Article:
With a start Kimberly recognized her grandfather as the young man, Peter Bennett. He had died before she was born, so she didn’t have any memories of him other than old photographs and fantastically romantic stories told by her grandmother. They had met at the war office, where he worked after sustaining a traumatic injury to his leg in France. He kept the leg but was no longer fit for duty and walked with a limp for the remainder of his life. Kimberly eagerly drew closer to the pair to listen to their words.
“I know it’s difficult, Maeve, but you have to keep going. Don’t give up on your dreams.” Peter’s voice was gentle but insistent. He gave Maeve’s shoulder a subtle nudge with his own. “I know that I believe in you. I’m sure that Timothy does as well…”
Maeve remained still.
“I know it’s what I should do,” she replied softly. “But ever since Timothy’s death, I have felt so empty inside. Instead of grief or pain I feel nothing at all, and that’s what scares me the most. If I am truly empty inside, there is nothing left for me to give. How can I write when I am nothing but a shell?”
Peter looked down for a moment. Finally he said, “That’s what war does to us, you know. It sucks the soul right out of the man. It’s too much to continue to feel all the pain, the sorrow, the absolute horror. We become blind to the ugliness to protect ourselves from feeling it’s darkness. But when we are so totally blind that we no longer see darkness, we are also blinded from the light, and what is good and right. Don’t let the darkness take over your sight as well, Maeve. You have too much light within you to not share it. Keep writing your stories, my little authoress. They are more than just idle entertainment to these people. They remind them of forgotten feelings of love, family, and home. And more than that, they remind them of something we all need in this world...hope.”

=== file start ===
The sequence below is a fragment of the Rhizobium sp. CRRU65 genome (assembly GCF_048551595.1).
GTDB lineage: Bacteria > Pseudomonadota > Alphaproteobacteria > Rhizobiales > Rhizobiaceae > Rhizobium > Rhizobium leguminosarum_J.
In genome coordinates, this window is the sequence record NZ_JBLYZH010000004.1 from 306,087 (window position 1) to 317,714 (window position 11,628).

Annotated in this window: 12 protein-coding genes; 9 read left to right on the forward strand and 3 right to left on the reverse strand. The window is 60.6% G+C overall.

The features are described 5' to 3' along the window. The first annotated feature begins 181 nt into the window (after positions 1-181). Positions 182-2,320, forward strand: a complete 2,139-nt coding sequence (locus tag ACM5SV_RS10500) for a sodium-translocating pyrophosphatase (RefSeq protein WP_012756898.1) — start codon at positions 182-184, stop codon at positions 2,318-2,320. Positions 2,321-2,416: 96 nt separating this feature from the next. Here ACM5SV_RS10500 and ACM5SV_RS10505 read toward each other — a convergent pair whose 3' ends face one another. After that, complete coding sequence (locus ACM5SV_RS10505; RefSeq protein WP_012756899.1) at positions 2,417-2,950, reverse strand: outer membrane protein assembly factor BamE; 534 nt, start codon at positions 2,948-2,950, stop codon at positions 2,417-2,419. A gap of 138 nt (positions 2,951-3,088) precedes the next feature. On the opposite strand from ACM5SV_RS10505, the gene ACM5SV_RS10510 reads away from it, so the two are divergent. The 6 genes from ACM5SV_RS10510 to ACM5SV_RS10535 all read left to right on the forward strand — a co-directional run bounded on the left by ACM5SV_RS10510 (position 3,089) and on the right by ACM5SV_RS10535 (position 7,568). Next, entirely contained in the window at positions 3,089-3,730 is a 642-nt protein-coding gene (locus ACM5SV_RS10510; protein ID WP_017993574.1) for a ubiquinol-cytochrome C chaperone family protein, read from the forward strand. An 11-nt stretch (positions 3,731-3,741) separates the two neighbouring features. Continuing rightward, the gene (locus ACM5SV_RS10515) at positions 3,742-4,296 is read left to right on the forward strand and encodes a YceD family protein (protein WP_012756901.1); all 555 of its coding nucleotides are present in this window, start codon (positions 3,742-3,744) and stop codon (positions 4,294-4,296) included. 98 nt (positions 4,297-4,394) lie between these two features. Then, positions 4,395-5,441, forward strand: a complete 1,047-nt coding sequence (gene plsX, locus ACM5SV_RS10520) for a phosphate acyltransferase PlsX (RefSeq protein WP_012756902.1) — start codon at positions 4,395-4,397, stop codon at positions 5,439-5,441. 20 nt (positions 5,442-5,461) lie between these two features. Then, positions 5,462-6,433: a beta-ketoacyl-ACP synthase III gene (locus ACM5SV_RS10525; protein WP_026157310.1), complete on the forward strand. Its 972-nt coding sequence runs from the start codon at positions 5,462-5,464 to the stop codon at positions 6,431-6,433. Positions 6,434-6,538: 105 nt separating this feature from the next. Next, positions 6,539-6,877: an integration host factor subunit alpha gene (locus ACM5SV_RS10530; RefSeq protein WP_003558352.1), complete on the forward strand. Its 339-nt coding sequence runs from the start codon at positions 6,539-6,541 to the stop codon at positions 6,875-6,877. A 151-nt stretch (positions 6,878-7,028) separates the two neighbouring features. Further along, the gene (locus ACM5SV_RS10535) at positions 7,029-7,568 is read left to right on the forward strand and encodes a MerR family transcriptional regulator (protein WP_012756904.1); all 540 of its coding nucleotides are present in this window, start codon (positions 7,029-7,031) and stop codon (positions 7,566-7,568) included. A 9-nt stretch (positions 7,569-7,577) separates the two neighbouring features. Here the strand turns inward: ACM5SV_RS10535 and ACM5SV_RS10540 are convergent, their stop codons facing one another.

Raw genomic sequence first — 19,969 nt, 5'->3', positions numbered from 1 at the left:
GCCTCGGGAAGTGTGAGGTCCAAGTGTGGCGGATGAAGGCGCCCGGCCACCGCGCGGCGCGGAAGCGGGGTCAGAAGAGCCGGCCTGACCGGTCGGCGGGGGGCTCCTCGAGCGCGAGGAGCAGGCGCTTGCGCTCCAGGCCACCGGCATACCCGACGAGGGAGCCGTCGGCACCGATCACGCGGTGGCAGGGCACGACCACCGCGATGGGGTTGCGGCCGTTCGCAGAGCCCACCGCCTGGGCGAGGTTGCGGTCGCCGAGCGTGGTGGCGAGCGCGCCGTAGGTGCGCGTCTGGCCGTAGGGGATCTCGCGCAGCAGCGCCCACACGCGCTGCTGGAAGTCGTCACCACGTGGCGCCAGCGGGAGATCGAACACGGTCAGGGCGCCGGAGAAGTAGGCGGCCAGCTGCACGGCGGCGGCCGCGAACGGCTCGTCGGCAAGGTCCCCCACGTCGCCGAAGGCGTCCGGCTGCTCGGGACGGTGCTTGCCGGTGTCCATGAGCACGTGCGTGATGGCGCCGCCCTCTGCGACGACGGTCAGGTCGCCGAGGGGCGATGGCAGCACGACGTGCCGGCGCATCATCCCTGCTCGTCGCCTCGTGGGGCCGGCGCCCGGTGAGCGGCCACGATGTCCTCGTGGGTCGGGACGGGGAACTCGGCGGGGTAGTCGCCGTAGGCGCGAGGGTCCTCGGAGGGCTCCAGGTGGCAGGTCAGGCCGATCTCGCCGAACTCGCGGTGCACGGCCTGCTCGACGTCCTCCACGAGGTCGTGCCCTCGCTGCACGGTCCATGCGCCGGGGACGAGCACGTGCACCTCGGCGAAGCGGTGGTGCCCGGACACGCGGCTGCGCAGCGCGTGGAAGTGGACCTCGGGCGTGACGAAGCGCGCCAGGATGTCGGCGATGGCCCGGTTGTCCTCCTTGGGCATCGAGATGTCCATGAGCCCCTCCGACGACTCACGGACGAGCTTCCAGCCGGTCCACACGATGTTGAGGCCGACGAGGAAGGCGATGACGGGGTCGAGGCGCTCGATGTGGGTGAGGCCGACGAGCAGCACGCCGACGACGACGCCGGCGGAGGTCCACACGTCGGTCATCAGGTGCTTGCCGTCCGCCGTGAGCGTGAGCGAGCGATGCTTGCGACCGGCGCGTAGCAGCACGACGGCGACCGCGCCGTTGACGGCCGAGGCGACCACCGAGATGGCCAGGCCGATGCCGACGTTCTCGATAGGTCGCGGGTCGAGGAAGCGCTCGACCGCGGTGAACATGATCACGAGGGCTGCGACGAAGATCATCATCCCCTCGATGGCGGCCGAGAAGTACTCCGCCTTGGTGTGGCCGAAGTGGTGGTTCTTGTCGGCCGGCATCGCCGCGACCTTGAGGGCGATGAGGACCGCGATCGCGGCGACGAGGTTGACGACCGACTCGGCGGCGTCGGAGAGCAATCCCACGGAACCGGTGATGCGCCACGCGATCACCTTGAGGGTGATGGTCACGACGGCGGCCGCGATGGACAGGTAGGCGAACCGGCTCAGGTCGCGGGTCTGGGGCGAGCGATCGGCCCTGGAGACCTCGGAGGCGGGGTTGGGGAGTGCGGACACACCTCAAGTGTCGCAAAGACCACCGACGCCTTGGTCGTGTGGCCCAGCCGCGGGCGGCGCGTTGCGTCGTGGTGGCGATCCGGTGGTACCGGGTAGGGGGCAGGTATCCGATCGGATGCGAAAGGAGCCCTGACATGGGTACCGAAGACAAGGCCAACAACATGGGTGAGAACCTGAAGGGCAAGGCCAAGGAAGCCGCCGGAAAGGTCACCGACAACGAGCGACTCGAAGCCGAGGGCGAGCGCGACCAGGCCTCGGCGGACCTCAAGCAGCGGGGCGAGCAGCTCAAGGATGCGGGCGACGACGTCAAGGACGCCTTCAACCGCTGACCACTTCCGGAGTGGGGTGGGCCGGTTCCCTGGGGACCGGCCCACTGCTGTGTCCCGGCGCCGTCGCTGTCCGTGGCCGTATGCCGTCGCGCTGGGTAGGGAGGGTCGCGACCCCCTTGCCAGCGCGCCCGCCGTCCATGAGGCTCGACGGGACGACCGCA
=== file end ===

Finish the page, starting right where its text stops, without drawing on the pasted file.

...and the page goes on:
Maeve leaned into Peter’s side and he wrapped an arm around her shoulder, pulling her close to him.
The scene began to fade with the now familiar haze enveloping Kimberly, but this time she protested.
“Wait! Stop! I want to see more!” she cried. Her cheeks were wet with tears that she didn’t even know she had shed. It had been gut-wrenching to see the naked grief in her grandmother’s face, the desolation of her loss combined with the drained soul of a woman surrounded by war and hopelessness. It was one thing to hear stories about what it was like to live during the war, but it was quite another thing to witness first hand the devastation and loss it created, especially written across the face of one you loved. Kimberly wished that she had asked her grandmother more about her life when she was alive. Most of her memories were of her grandmother’s stories: fanciful, adventurous, happy. Kimberly now understood more clearly that her grandmother’s real story was one of undying love, courage in the face of darkness, and hope for a better world to come. If only she could sit down with her one more time.